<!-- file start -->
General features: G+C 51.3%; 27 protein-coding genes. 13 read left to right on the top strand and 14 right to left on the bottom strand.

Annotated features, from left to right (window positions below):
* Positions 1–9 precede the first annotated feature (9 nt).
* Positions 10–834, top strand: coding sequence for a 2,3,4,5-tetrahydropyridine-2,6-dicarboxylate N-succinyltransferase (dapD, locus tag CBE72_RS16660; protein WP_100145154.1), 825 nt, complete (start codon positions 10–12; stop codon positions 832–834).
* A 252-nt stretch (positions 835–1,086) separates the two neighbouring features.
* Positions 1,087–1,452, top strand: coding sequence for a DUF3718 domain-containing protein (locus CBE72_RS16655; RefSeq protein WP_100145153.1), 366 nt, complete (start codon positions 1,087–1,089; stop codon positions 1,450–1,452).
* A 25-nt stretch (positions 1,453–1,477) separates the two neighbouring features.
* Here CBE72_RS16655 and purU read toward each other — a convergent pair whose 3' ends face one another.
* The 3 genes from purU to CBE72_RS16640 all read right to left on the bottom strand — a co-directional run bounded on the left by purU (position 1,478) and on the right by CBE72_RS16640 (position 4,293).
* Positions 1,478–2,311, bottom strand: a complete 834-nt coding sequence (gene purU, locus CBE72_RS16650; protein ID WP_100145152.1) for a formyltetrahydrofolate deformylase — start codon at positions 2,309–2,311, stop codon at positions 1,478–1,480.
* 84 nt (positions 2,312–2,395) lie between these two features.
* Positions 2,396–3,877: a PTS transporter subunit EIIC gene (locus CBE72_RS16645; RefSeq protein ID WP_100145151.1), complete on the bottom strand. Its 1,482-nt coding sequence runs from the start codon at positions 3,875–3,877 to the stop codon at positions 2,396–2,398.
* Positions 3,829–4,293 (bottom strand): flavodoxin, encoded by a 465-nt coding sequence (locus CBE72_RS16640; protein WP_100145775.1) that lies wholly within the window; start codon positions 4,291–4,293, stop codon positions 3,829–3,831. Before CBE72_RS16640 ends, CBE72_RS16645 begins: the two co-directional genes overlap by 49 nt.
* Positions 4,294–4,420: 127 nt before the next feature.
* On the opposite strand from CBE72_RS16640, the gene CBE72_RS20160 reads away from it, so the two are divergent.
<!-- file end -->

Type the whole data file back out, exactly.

General features: G+C 51.3%; 27 protein-coding genes. 13 read left to right on the top strand and 14 right to left on the bottom strand.

Annotated features, from left to right (window positions below):
* Positions 1–9 precede the first annotated feature (9 nt).
* Positions 10–834, top strand: coding sequence for a 2,3,4,5-tetrahydropyridine-2,6-dicarboxylate N-succinyltransferase (dapD, locus tag CBE72_RS16660; protein WP_100145154.1), 825 nt, complete (start codon positions 10–12; stop codon positions 832–834).
* A 252-nt stretch (positions 835–1,086) separates the two neighbouring features.
* Positions 1,087–1,452, top strand: coding sequence for a DUF3718 domain-containing protein (locus CBE72_RS16655; RefSeq protein WP_100145153.1), 366 nt, complete (start codon positions 1,087–1,089; stop codon positions 1,450–1,452).
* A 25-nt stretch (positions 1,453–1,477) separates the two neighbouring features.
* Here CBE72_RS16655 and purU read toward each other — a convergent pair whose 3' ends face one another.
* The 3 genes from purU to CBE72_RS16640 all read right to left on the bottom strand — a co-directional run bounded on the left by purU (position 1,478) and on the right by CBE72_RS16640 (position 4,293).
* Positions 1,478–2,311, bottom strand: a complete 834-nt coding sequence (gene purU, locus CBE72_RS16650; protein ID WP_100145152.1) for a formyltetrahydrofolate deformylase — start codon at positions 2,309–2,311, stop codon at positions 1,478–1,480.
* 84 nt (positions 2,312–2,395) lie between these two features.
* Positions 2,396–3,877: a PTS transporter subunit EIIC gene (locus CBE72_RS16645; RefSeq protein ID WP_100145151.1), complete on the bottom strand. Its 1,482-nt coding sequence runs from the start codon at positions 3,875–3,877 to the stop codon at positions 2,396–2,398.
* Positions 3,829–4,293 (bottom strand): flavodoxin, encoded by a 465-nt coding sequence (locus CBE72_RS16640; protein WP_100145775.1) that lies wholly within the window; start codon positions 4,291–4,293, stop codon positions 3,829–3,831. Before CBE72_RS16640 ends, CBE72_RS16645 begins: the two co-directional genes overlap by 49 nt.
* Positions 4,294–4,420: 127 nt before the next feature.
* On the opposite strand from CBE72_RS16640, the gene CBE72_RS20160 reads away from it, so the two are divergent.